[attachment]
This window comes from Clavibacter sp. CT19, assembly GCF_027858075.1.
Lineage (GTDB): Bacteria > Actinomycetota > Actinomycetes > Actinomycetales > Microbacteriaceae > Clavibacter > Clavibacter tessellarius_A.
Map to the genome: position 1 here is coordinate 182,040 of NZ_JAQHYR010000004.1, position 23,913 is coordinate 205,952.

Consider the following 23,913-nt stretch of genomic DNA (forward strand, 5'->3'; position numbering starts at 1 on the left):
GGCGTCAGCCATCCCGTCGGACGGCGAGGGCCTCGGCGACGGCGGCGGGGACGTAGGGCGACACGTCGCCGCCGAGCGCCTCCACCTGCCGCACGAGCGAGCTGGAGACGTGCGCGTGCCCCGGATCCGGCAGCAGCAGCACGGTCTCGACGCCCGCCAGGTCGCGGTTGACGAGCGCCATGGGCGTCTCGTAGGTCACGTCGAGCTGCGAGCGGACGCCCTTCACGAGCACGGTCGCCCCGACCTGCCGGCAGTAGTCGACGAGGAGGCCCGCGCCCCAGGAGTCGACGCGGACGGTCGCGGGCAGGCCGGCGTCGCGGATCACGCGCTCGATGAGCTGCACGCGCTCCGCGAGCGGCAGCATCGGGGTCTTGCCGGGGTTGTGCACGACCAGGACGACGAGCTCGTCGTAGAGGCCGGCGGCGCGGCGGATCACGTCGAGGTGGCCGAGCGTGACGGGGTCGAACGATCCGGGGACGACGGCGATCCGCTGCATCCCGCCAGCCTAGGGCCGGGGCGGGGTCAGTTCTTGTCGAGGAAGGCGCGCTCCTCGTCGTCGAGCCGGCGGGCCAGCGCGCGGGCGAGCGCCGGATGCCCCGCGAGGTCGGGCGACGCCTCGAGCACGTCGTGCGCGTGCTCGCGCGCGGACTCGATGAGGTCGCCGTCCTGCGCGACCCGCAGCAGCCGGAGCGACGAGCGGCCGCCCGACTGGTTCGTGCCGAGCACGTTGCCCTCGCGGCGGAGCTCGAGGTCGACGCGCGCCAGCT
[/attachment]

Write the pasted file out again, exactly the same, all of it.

This window comes from Clavibacter sp. CT19, assembly GCF_027858075.1.
Lineage (GTDB): Bacteria > Actinomycetota > Actinomycetes > Actinomycetales > Microbacteriaceae > Clavibacter > Clavibacter tessellarius_A.
Map to the genome: position 1 here is coordinate 182,040 of NZ_JAQHYR010000004.1, position 23,913 is coordinate 205,952.

Consider the following 23,913-nt stretch of genomic DNA (forward strand, 5'->3'; position numbering starts at 1 on the left):
GGCGTCAGCCATCCCGTCGGACGGCGAGGGCCTCGGCGACGGCGGCGGGGACGTAGGGCGACACGTCGCCGCCGAGCGCCTCCACCTGCCGCACGAGCGAGCTGGAGACGTGCGCGTGCCCCGGATCCGGCAGCAGCAGCACGGTCTCGACGCCCGCCAGGTCGCGGTTGACGAGCGCCATGGGCGTCTCGTAGGTCACGTCGAGCTGCGAGCGGACGCCCTTCACGAGCACGGTCGCCCCGACCTGCCGGCAGTAGTCGACGAGGAGGCCCGCGCCCCAGGAGTCGACGCGGACGGTCGCGGGCAGGCCGGCGTCGCGGATCACGCGCTCGATGAGCTGCACGCGCTCCGCGAGCGGCAGCATCGGGGTCTTGCCGGGGTTGTGCACGACCAGGACGACGAGCTCGTCGTAGAGGCCGGCGGCGCGGCGGATCACGTCGAGGTGGCCGAGCGTGACGGGGTCGAACGATCCGGGGACGACGGCGATCCGCTGCATCCCGCCAGCCTAGGGCCGGGGCGGGGTCAGTTCTTGTCGAGGAAGGCGCGCTCCTCGTCGTCGAGCCGGCGGGCCAGCGCGCGGGCGAGCGCCGGATGCCCCGCGAGGTCGGGCGACGCCTCGAGCACGTCGTGCGCGTGCTCGCGCGCGGACTCGATGAGGTCGCCGTCCTGCGCGACCCGCAGCAGCCGGAGCGACGAGCGGCCGCCCGACTGGTTCGTGCCGAGCACGTTGCCCTCGCGGCGGAGCTCGAGGTCGACGCGCGCCAGCT